With the offensive and defensive coordinators now in place, the Redskins now turn their attention to two other matters.
One is the NFL combine, which gets underway on February 28. The other is the NFL franchise tag deadline, which happens to come the very next day, on March 1.
There has been plenty of talk lately about the possibility of the Redskins giving Kirk Cousins the franchise tag designation and then trading him if they don’t think that they will be able to sign him to a long-term deal.
While one team, the 49ers, has been talked about as a potential landing spot for Cousins they would not be the only interested team if there is going to be a deal.
Let’s take a look at what teams might be moderately interested or highly interested.
Head coach: Vacant, but will be Kyle Shanahan after the Super Bowl
First-round pick: No. 2
2016 leading passer: Colin Kaepernick
Connecting the dots here is easy as Shanahan was the offensive coordinator when Cousins was drafted by the Redskins in 2012. There would be no need for the two to get familiar with each other; they had two years to do that. Cousins seems like a natural fit in Shanahan’s offense. The 49ers are likely to move on from Kaepernick rather than taking his $19.4 million cap hit. They may try to move that No. 2 pick, or a package of other picks, to try to get Cousins. Anticipated interest: High
Head coach: John Fox
First-round pick: No. 3
2016 leading passer: Matt Barkley
This is the year that the Bears can finally move on from Jay Cutler without taking a crippling cap hit. Releasing Cutler, who played in just five games last year due to injury, would cost them just $2 million in dead cap. But do they really want to move on from Cutler, who wasn’t bad the last two years he was able to play? If they do, it seems unlikely that they would part with the No. 3 pick. Anticipated interest: Moderate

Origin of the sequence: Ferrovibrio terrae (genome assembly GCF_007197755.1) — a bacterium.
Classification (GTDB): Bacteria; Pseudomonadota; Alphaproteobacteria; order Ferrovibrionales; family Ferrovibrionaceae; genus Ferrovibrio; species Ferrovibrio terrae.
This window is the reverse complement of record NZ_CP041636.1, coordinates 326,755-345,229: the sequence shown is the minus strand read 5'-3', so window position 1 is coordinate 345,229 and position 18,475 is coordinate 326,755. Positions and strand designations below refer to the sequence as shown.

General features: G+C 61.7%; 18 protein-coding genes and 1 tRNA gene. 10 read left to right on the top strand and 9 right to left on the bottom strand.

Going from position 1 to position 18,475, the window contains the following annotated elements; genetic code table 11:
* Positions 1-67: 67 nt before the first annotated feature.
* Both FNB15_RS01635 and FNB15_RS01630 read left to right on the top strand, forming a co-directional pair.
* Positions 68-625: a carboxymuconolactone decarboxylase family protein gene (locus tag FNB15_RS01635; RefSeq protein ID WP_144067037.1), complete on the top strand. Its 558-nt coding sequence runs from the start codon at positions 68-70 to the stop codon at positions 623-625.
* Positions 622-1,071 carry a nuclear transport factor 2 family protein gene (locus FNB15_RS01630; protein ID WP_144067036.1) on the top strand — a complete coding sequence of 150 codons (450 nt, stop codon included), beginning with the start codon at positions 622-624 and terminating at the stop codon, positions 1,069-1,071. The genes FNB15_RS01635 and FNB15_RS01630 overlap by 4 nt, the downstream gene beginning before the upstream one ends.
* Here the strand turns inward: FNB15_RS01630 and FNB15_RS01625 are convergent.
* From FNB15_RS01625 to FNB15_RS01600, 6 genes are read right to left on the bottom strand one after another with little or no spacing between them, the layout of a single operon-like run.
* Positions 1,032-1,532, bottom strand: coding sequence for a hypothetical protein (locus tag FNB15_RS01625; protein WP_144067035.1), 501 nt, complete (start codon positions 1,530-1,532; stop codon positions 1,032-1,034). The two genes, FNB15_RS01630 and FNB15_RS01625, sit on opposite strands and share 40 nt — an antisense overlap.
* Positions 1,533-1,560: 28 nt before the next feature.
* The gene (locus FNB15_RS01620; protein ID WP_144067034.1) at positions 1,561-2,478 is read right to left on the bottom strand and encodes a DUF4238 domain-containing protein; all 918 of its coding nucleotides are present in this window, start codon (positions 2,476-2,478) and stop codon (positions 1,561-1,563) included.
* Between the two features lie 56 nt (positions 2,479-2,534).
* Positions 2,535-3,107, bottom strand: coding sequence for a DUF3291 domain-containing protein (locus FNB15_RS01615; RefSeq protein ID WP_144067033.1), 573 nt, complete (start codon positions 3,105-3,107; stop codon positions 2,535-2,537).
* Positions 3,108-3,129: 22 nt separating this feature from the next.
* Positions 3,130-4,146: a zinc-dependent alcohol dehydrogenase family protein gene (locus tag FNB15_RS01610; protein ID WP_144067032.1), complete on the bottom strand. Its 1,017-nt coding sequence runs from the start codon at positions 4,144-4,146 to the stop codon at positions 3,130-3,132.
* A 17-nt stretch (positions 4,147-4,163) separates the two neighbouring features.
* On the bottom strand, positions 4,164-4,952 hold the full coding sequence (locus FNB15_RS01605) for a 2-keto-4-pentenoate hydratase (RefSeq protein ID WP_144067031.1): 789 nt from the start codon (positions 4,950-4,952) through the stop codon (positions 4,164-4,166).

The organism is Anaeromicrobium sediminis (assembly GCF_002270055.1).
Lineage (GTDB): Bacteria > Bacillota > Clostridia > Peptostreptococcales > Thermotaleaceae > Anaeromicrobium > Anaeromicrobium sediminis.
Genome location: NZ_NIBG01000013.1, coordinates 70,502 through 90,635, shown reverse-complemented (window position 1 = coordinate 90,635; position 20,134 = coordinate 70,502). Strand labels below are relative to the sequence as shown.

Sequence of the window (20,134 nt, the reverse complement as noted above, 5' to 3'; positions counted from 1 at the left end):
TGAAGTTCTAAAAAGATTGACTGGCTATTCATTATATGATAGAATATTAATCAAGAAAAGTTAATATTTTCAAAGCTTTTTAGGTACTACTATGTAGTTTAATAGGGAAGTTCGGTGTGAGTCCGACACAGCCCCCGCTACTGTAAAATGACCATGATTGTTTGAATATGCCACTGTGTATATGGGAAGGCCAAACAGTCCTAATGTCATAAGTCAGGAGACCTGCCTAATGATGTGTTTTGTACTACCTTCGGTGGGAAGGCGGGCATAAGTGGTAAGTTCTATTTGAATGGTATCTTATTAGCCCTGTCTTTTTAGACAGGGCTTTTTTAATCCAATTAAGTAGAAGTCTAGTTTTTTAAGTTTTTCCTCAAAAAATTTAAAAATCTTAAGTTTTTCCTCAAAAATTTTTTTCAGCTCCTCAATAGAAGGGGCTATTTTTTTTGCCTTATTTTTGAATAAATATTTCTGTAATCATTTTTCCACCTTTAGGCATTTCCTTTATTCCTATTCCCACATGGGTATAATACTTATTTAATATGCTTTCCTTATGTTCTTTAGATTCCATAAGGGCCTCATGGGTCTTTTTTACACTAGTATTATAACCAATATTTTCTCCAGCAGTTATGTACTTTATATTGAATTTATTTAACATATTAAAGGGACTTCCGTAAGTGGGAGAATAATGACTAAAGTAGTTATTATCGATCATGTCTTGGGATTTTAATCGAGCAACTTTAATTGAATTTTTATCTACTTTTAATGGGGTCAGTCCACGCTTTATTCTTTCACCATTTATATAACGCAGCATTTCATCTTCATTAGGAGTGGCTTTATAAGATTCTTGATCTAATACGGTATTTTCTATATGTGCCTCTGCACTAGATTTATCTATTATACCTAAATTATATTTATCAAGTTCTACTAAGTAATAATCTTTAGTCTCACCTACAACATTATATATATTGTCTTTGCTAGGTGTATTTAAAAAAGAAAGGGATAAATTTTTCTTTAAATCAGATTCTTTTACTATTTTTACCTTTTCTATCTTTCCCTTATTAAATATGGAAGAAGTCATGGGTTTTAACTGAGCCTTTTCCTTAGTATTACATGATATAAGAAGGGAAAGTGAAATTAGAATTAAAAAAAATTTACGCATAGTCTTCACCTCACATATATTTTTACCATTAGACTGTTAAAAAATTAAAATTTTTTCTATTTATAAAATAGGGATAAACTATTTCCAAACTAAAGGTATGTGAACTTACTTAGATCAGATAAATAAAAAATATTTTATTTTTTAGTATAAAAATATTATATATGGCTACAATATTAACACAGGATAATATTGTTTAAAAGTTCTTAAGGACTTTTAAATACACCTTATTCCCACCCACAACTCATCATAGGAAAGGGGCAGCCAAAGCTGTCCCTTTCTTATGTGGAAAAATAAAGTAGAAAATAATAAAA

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Head coach: Todd Bowles
First-round pick: No. 6
2016 leading passer: Ryan Fitzpatrick
In the last four drafts, the Jets have spent a second-round pick on Geno Smith, a fourth on Bryce Petty and a second on Christian Hackeberg. Smith is on his way out, Petty was shaky in four starts last year and Hackenberg didn’t see the field as a rookie. It would not be surprising to see them shop for an established, young-ish starter like Cousins. The No. 6 pick might be too much for Cousins. Another factor to consider is if Cousins would agree to a long-term deal to play in New York. They would have to carve out some cap space to get a deal done; they currently are $7.7 million over the anticipated cap. Anticipated interest: Moderate
Head coach: Hue Jackson
First-round pick: No. 1 and No. 12
2016 leading passer: Cody Kessler
Robert Griffin III is under contract for 2017 with a $6 million salary plus a $1.5 million roster bonus that the Browns can move on from for a relatively modest $1.75 million cap hit. It would not be outrageous for them to deal the No. 12 pick for Cousins. The question is if Cousins would want to be the latest QB to join the Browns’ Trail of Tears. Anticipated interest: Moderate
Other possibilities: The Cardinals might wonder if Carson Palmer’s slide from MVP candidate to mediocrity will continue and look to bring in an alternative . . . The Broncos can’t be happy with Trevor Simeon as their long-term starter and if they didn’t like what they saw from Paxton Lynch they might want to deal. But John Elway isn’t going to overpay . . . It will be another year before the Texans can move on from Brock Osweiler without a killer cap hit but they could just bench him and bring in their long-term answer a year early . . . Blake Bortles has just one more year left on his rookie deal and the Jaguars may move to get his replacement this year.
Note: The Rams are not mentioned here despite the presence of Sean McVay. They gave up a lot of draft picks to move up to No. 1 overall to take Jarred Goff last year and while he struggled they are not going to move on from him after one season.
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